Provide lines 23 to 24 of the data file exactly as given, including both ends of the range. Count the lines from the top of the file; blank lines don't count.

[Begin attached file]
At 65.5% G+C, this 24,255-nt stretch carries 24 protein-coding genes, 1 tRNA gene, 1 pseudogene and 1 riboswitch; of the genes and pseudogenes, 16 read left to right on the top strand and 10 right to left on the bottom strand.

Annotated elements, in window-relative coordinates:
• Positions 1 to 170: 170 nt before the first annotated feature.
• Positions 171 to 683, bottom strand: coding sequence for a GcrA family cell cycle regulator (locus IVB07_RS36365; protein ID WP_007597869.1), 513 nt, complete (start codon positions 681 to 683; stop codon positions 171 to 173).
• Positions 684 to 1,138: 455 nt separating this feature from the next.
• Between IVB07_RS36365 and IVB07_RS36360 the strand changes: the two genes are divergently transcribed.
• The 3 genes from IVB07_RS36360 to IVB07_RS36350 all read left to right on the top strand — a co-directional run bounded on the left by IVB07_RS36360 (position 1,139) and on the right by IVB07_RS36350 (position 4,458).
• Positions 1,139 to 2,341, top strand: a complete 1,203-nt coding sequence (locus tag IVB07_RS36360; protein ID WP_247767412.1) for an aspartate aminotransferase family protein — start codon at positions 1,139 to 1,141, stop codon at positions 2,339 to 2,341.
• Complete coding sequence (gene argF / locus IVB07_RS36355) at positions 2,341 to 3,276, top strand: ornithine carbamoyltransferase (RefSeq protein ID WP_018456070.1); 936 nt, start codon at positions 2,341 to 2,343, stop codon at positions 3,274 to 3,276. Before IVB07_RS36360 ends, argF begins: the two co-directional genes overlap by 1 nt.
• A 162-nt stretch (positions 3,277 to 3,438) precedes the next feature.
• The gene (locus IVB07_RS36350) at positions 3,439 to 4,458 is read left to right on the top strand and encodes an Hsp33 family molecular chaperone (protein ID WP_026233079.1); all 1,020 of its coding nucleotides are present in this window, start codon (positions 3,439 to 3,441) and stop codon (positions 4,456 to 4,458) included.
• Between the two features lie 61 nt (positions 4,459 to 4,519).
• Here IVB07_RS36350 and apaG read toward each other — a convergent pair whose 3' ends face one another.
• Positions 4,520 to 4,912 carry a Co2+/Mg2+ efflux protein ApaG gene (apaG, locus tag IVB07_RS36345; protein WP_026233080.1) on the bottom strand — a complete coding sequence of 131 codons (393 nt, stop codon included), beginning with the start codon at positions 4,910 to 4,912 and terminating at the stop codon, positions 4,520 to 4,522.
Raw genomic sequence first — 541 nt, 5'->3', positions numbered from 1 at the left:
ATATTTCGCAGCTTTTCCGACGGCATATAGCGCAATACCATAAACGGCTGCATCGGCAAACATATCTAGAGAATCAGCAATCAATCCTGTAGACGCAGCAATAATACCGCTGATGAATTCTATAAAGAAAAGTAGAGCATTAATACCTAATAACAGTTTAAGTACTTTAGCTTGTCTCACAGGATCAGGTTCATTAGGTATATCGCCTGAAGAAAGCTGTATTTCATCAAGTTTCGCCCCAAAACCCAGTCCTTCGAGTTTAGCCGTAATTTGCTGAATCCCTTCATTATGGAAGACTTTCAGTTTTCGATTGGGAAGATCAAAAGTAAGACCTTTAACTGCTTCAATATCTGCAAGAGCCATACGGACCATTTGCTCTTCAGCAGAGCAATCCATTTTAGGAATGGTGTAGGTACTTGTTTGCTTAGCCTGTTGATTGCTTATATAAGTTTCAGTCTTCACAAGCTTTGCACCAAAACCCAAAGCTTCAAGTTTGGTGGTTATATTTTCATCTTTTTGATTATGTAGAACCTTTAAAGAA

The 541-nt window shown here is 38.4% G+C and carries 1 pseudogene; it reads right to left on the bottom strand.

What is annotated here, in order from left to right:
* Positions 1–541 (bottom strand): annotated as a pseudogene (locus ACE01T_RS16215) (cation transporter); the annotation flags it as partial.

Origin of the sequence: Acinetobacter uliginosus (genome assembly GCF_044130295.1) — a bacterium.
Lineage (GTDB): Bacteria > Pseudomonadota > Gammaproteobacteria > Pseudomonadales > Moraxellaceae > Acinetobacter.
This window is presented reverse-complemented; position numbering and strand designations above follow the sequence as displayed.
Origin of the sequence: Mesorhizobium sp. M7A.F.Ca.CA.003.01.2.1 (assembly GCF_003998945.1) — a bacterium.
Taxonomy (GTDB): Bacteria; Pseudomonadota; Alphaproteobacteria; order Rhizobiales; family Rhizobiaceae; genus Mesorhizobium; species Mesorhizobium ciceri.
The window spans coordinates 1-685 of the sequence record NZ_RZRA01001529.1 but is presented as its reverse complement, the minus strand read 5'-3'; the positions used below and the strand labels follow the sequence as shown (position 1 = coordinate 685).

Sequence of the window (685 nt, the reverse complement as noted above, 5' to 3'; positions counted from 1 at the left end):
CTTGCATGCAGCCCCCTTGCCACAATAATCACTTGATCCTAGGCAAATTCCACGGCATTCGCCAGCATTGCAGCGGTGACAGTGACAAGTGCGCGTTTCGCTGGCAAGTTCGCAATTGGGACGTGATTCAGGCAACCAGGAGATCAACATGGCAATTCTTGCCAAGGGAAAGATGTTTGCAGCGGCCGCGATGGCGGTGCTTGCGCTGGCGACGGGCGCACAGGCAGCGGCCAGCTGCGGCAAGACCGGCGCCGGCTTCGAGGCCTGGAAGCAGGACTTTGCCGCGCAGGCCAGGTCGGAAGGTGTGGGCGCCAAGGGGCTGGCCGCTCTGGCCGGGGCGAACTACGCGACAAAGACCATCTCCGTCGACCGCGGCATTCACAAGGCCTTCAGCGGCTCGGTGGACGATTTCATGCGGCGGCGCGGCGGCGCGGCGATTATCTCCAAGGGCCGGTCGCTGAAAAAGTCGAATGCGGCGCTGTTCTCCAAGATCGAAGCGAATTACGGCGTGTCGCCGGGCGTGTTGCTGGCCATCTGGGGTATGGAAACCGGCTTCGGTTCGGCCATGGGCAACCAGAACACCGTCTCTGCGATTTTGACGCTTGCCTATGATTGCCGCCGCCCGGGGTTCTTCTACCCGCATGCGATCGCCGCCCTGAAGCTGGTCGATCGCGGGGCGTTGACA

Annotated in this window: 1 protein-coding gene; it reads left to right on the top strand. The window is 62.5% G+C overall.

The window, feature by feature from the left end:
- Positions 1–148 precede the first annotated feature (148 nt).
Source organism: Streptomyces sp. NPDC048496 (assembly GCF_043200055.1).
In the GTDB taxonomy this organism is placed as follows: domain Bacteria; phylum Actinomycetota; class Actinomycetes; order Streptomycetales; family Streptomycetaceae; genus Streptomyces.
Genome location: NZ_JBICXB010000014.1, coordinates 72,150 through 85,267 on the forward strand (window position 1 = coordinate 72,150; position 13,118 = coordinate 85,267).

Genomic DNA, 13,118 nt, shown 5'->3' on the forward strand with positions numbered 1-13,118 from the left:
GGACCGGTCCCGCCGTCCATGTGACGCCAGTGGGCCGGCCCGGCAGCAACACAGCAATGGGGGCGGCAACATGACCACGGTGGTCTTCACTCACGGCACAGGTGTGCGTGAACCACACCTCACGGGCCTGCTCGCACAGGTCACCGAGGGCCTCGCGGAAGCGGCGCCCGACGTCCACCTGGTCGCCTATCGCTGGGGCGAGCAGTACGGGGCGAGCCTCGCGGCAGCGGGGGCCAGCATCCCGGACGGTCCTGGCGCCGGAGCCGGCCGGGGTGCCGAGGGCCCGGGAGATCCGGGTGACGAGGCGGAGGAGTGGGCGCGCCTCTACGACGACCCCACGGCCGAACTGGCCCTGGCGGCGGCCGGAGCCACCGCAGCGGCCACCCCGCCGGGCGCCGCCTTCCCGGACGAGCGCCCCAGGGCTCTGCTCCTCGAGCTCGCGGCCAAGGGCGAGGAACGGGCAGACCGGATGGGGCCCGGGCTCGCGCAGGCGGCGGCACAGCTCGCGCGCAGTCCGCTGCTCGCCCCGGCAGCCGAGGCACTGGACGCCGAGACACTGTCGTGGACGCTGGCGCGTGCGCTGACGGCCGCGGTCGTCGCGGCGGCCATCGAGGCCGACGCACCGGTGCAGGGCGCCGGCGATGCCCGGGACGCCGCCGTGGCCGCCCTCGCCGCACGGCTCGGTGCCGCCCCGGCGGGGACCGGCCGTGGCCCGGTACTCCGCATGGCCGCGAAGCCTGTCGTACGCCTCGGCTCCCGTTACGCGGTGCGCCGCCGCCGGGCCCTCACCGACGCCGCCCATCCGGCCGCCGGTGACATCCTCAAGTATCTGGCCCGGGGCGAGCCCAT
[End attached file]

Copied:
Origin of the sequence: Mesorhizobium sp. M7A.F.Ca.CA.003.01.2.1 (assembly GCF_003998945.1) — a bacterium.
Taxonomy (GTDB): Bacteria; Pseudomonadota; Alphaproteobacteria; order Rhizobiales; family Rhizobiaceae; genus Mesorhizobium; species Mesorhizobium ciceri.